Best Practice #5 – Leverage State Laws and Local Ordinances

Multiple utilities surveyed cited issues of political pressure when attempting to perform collections activities. Survey results indicate that utilities which have a published delinquency policy, including fees, timelines, and cutoff practices, face the least political pressure.

Best Practice #6 – Make Utilities Accessible

While our firm typically works with utilities to improve business performance and enhance customer experience, we also strongly believe that utilities provide a commodity service that everyone deserves access to. Fortunately, this is something utilities can incorporate into their collections strategy.

What do you think about this topic? If you have any opinions, please share with us in the comment. You may also contact us for a discussion.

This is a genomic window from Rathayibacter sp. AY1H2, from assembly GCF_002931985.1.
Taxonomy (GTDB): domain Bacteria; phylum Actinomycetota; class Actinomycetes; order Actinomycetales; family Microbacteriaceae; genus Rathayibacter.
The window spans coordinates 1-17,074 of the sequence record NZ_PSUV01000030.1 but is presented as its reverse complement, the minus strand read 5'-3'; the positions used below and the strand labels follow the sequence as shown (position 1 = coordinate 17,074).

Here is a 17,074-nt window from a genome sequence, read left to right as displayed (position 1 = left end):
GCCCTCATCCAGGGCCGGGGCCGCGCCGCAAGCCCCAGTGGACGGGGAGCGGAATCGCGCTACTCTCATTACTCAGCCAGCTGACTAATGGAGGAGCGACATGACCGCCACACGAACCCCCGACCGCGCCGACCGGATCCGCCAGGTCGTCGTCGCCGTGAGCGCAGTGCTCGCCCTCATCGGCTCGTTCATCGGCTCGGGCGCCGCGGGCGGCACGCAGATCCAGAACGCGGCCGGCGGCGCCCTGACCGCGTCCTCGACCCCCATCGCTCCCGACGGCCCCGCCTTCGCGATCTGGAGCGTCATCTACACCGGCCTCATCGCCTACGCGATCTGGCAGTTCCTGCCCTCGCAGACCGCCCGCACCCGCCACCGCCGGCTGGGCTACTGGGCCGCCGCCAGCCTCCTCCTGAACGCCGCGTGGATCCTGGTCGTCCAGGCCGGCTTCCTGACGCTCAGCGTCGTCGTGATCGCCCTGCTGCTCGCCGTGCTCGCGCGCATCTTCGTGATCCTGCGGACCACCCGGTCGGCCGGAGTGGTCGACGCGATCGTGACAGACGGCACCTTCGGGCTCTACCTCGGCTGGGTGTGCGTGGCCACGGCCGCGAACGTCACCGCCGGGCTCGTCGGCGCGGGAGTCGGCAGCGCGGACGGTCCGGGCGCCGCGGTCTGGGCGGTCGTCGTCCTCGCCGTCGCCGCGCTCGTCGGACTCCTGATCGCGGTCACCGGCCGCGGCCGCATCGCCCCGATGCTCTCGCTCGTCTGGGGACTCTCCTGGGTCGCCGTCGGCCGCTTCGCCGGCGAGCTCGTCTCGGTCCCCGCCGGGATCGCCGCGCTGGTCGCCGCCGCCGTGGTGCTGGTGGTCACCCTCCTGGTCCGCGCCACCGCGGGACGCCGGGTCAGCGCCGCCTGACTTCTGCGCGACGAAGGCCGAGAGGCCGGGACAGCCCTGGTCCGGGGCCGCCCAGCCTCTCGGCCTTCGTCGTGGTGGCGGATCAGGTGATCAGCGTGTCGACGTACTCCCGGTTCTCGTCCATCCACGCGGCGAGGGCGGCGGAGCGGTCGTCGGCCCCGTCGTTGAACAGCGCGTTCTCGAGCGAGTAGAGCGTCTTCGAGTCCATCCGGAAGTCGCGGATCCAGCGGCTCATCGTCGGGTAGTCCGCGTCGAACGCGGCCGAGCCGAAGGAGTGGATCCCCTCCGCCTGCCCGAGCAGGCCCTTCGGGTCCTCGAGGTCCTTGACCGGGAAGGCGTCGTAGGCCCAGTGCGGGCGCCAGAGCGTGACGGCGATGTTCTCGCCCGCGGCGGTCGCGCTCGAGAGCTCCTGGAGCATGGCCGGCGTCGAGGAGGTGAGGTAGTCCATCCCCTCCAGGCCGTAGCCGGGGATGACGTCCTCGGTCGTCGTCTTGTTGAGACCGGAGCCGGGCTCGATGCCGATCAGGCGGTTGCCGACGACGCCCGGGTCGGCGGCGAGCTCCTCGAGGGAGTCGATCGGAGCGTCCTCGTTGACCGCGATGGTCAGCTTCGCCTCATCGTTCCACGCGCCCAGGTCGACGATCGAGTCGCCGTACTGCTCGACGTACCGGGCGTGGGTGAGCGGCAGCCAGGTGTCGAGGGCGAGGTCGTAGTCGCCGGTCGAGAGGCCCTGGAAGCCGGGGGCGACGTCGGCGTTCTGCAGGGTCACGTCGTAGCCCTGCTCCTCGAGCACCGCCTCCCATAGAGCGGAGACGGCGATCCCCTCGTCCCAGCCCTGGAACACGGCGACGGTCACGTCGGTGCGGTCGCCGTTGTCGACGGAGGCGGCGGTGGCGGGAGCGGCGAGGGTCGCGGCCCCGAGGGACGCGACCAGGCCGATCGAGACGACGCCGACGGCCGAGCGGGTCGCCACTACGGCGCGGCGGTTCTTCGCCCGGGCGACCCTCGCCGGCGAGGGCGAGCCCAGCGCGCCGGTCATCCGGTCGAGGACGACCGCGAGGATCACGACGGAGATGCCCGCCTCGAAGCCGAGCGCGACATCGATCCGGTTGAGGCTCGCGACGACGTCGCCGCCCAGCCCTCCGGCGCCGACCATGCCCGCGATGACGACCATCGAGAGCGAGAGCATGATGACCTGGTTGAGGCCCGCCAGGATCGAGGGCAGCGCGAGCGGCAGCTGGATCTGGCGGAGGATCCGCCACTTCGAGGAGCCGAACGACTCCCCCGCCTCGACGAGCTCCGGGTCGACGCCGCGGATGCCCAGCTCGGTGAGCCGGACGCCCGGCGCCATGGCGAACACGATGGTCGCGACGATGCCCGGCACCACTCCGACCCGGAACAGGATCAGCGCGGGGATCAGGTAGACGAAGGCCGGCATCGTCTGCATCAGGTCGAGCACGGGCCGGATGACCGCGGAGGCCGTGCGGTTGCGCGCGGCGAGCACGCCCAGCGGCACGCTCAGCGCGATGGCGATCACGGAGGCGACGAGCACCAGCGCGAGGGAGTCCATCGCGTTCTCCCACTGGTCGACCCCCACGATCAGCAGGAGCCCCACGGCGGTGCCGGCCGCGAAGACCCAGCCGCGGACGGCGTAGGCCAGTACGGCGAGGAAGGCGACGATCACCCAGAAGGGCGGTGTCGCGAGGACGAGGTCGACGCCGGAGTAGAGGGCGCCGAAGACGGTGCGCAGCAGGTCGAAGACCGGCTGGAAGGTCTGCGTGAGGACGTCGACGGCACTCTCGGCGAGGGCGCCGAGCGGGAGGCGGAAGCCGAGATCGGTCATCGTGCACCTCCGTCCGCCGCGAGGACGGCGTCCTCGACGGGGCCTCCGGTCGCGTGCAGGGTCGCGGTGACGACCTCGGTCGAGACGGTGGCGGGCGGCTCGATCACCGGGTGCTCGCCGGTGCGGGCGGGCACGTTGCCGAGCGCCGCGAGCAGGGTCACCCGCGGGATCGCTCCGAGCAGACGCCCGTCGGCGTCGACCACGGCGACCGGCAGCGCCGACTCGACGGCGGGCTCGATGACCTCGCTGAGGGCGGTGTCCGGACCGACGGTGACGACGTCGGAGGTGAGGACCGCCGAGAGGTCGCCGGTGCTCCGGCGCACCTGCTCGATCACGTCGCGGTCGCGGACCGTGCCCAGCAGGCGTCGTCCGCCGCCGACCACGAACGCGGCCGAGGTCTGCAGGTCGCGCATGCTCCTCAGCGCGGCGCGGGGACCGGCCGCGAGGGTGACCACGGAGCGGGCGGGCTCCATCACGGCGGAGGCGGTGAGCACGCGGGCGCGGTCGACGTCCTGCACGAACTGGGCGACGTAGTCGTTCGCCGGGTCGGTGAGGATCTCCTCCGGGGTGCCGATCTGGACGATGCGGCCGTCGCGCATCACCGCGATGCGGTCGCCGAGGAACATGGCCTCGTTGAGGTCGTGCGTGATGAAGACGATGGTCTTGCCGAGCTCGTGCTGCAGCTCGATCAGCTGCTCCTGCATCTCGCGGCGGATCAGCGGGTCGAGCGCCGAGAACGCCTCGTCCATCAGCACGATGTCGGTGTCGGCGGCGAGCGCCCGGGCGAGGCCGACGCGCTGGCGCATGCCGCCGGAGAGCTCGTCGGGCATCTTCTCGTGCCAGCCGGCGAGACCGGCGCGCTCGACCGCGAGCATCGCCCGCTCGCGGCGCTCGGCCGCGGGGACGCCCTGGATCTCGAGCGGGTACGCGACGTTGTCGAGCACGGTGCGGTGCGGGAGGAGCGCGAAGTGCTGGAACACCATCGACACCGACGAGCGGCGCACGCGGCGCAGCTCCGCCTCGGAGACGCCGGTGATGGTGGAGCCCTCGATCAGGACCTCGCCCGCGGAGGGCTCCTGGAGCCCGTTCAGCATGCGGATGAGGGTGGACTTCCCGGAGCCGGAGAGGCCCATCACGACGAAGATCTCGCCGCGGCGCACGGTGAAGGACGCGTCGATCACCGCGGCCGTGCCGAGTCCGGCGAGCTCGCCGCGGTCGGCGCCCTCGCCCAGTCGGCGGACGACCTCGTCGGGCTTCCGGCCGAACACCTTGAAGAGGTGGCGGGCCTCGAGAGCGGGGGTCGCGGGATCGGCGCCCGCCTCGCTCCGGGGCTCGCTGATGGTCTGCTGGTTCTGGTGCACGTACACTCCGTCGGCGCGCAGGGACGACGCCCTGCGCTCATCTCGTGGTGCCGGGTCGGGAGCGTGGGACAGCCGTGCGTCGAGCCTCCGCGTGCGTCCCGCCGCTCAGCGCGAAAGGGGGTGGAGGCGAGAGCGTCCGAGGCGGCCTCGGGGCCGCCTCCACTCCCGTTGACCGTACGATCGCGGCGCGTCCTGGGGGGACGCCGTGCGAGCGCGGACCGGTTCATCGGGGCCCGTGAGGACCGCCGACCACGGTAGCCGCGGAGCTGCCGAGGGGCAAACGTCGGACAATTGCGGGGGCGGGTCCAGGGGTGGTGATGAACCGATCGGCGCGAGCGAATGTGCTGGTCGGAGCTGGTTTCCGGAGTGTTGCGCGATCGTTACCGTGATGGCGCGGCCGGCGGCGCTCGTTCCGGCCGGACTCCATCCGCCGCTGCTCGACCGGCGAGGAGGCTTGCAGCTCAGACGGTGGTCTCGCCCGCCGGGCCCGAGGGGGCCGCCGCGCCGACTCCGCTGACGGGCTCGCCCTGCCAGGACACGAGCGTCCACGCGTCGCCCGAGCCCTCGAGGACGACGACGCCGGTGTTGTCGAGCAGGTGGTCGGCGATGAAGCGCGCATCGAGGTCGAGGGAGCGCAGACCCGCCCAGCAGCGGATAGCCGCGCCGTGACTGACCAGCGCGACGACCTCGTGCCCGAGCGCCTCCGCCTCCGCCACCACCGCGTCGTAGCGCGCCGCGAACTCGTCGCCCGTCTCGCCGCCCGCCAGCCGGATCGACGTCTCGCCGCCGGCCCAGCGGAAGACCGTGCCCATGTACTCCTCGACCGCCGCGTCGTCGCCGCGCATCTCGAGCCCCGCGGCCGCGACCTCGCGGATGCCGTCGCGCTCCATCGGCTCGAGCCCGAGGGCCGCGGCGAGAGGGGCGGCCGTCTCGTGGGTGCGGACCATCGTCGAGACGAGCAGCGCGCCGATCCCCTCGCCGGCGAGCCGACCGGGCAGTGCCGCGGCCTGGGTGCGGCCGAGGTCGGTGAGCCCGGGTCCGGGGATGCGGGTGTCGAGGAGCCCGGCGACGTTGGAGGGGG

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Performance Management or Employee Development? Is there a Way to Merge Both?

Performance Management or Employee Development? Is there a Way to Merge Both?

If you ask an employee on what a performance management is, he or she will mention that it is nothing but the annual appraisal of his or her performance followed by salary revisions. Employees also tend to view performance management process with a lot of skepticism, as generally they are not happy with the subjective appraisals and get dis-satisfied with their salary revisions.